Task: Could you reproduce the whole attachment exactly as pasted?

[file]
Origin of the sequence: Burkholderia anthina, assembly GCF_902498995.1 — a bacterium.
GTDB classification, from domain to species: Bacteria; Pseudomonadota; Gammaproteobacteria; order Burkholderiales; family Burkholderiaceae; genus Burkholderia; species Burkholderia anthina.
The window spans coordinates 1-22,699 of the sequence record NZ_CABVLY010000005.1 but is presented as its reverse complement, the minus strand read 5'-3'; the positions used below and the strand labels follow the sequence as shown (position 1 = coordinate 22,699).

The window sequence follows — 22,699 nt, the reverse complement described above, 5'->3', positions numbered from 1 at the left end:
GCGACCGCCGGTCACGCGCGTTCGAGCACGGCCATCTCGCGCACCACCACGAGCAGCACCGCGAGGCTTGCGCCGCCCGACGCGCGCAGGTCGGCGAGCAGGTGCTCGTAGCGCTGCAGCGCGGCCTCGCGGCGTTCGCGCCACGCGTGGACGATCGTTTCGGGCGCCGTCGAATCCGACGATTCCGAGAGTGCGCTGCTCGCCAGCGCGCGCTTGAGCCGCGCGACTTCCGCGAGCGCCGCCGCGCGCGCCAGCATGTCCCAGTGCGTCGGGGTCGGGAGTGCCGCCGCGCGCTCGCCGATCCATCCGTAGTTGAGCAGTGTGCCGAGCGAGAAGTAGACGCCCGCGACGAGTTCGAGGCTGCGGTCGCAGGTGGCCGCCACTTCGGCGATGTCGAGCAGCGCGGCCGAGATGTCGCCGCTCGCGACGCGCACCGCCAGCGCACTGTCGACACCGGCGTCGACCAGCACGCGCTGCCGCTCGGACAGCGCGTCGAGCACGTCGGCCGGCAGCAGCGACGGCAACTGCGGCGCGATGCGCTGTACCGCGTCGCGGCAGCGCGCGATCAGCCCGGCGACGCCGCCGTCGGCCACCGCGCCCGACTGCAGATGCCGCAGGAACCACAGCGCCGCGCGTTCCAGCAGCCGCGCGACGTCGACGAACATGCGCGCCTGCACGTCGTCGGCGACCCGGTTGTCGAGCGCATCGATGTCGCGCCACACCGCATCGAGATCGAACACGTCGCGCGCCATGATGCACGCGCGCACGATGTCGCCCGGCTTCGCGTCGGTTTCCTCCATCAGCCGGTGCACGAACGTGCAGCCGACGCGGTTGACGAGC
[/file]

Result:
Origin of the sequence: Burkholderia anthina, assembly GCF_902498995.1 — a bacterium.
GTDB classification, from domain to species: Bacteria; Pseudomonadota; Gammaproteobacteria; order Burkholderiales; family Burkholderiaceae; genus Burkholderia; species Burkholderia anthina.
The window spans coordinates 1-22,699 of the sequence record NZ_CABVLY010000005.1 but is presented as its reverse complement, the minus strand read 5'-3'; the positions used below and the strand labels follow the sequence as shown (position 1 = coordinate 22,699).

The window sequence follows — 22,699 nt, the reverse complement described above, 5'->3', positions numbered from 1 at the left end:
GCGACCGCCGGTCACGCGCGTTCGAGCACGGCCATCTCGCGCACCACCACGAGCAGCACCGCGAGGCTTGCGCCGCCCGACGCGCGCAGGTCGGCGAGCAGGTGCTCGTAGCGCTGCAGCGCGGCCTCGCGGCGTTCGCGCCACGCGTGGACGATCGTTTCGGGCGCCGTCGAATCCGACGATTCCGAGAGTGCGCTGCTCGCCAGCGCGCGCTTGAGCCGCGCGACTTCCGCGAGCGCCGCCGCGCGCGCCAGCATGTCCCAGTGCGTCGGGGTCGGGAGTGCCGCCGCGCGCTCGCCGATCCATCCGTAGTTGAGCAGTGTGCCGAGCGAGAAGTAGACGCCCGCGACGAGTTCGAGGCTGCGGTCGCAGGTGGCCGCCACTTCGGCGATGTCGAGCAGCGCGGCCGAGATGTCGCCGCTCGCGACGCGCACCGCCAGCGCACTGTCGACACCGGCGTCGACCAGCACGCGCTGCCGCTCGGACAGCGCGTCGAGCACGTCGGCCGGCAGCAGCGACGGCAACTGCGGCGCGATGCGCTGTACCGCGTCGCGGCAGCGCGCGATCAGCCCGGCGACGCCGCCGTCGGCCACCGCGCCCGACTGCAGATGCCGCAGGAACCACAGCGCCGCGCGTTCCAGCAGCCGCGCGACGTCGACGAACATGCGCGCCTGCACGTCGTCGGCGACCCGGTTGTCGAGCGCATCGATGTCGCGCCACACCGCATCGAGATCGAACACGTCGCGCGCCATGATGCACGCGCGCACGATGTCGCCCGGCTTCGCGTCGGTTTCCTCCATCAGCCGGTGCACGAACGTGCAGCCGACGCGGTTGACGAGC